This article and slide show from the New York Times, features several scientists from the University of Alaska, Fairbanks, who study the effects of thawing permafrost in Alaska.

The Climate Momentum Simulation allows users to quickly compare the resulting sea level rise, temperature change, atmospheric CO2, and global CO2 emissions from six different policy options: 1) Business As Usual, 2) March 2009 Country Proposals, 3) Flatten CO2 emissions by 2025, 4) 29% below 2009 levels by 2040, 5) 80% reduction of global fossil fuel plus a 90% reduction in land use emissions by 2050, and 6) 95 reduction of CO2 emissions by 2020). Based on the more complex C-ROADS simulator.

This interactive animation focuses on the carbon cycle and includes embedded videos and captioned images to provide greater clarification and detail of the cycle than would be available by a single static visual alone.

This Flash-based simulation explores the relationship between carbon emissions and atmospheric carbon dioxide using two main displays: (1) graphs that show the level of human-generated CO2 emissions, CO2 removals, and the level of CO2 in the atmosphere, and (2) a bathtub animation that shows the same information as the graphs. The bathtub simulation illustrates the challenges of reducing greenhouse gas concentrations in the atmosphere.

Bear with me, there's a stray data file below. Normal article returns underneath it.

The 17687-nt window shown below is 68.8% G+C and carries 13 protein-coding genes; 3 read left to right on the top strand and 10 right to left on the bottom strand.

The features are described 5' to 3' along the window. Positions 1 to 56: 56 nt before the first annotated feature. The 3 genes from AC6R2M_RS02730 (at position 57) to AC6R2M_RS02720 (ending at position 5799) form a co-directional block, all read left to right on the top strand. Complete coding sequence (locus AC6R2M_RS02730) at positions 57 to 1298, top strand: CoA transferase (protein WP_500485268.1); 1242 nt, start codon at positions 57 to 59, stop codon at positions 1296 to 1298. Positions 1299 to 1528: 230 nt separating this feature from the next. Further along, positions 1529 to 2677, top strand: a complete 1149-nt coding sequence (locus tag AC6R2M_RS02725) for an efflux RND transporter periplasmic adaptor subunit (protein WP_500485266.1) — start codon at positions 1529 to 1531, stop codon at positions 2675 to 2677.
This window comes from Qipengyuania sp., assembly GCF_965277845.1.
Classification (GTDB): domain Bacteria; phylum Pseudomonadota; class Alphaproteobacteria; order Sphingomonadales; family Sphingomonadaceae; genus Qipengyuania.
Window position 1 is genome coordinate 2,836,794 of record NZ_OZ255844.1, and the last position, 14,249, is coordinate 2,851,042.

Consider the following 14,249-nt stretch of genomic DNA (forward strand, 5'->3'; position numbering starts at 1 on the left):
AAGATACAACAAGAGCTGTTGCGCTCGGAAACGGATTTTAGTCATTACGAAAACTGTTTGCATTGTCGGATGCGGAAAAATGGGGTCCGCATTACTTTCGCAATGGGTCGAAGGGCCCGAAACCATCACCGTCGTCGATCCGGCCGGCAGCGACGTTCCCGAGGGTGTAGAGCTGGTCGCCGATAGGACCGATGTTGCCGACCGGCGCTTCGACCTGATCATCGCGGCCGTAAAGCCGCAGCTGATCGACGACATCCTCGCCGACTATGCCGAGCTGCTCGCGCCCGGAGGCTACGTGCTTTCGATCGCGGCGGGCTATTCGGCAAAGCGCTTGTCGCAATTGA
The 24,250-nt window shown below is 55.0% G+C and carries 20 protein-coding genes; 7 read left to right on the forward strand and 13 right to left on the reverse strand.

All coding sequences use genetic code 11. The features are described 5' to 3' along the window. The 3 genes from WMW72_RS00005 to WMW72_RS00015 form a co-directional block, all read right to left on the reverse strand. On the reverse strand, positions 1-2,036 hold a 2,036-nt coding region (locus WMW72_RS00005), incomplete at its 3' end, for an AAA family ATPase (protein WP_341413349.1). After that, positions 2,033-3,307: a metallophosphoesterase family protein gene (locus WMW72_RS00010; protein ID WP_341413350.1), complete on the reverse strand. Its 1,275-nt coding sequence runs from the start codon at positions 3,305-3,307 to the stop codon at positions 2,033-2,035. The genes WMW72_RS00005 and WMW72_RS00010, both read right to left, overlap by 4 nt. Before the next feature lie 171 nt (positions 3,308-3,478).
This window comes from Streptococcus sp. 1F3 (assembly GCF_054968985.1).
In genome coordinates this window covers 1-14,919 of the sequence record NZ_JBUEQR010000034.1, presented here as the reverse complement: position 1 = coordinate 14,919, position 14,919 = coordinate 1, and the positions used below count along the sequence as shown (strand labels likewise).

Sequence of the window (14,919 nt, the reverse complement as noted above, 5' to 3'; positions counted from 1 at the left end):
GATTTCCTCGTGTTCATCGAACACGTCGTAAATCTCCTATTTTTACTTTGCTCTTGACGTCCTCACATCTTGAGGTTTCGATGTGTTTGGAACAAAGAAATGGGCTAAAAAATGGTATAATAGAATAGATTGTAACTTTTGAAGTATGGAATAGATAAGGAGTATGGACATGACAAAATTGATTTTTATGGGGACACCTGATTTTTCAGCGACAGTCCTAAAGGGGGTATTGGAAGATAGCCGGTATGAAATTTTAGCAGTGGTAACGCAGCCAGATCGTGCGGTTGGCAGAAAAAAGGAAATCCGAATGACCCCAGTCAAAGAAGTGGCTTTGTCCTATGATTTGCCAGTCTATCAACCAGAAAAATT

Two simple experiments/demonstrations show the role of plants in mitigating the acidification caused when CO2 is dissolved in water.

This short investigation from Carbo Europe explores how temperature relates to the solubility of carbon dioxide in water.

An interactive visualization tool to examine geocentric seasonal and latitudinal variability in solar energy reaching Earth's surface.

An interactive simulation of Earth's seasonal dynamics that includes the axial tilt and other aspects of Earth's annual cycle.

This is part of a larger lab from the University of Nebraska at Lincoln: http://astro.unl.edu/naap/motion1/motion1.html

This interactive exposes students to Earth's atmospheric gases of oxygen, carbon dioxide, and ozone. As the user manipulates the interactive to increase or decrease the concentration of each gas, explanations and images are provided that explain and visualize what the Earth would be like in each scenario.

This simulation allows the user to project CO2 sources and sinks by adjusting the points on a graph and then running the simulation to see projections for the impact on atmospheric CO2 and global temperatures.

Pages

Hide [X]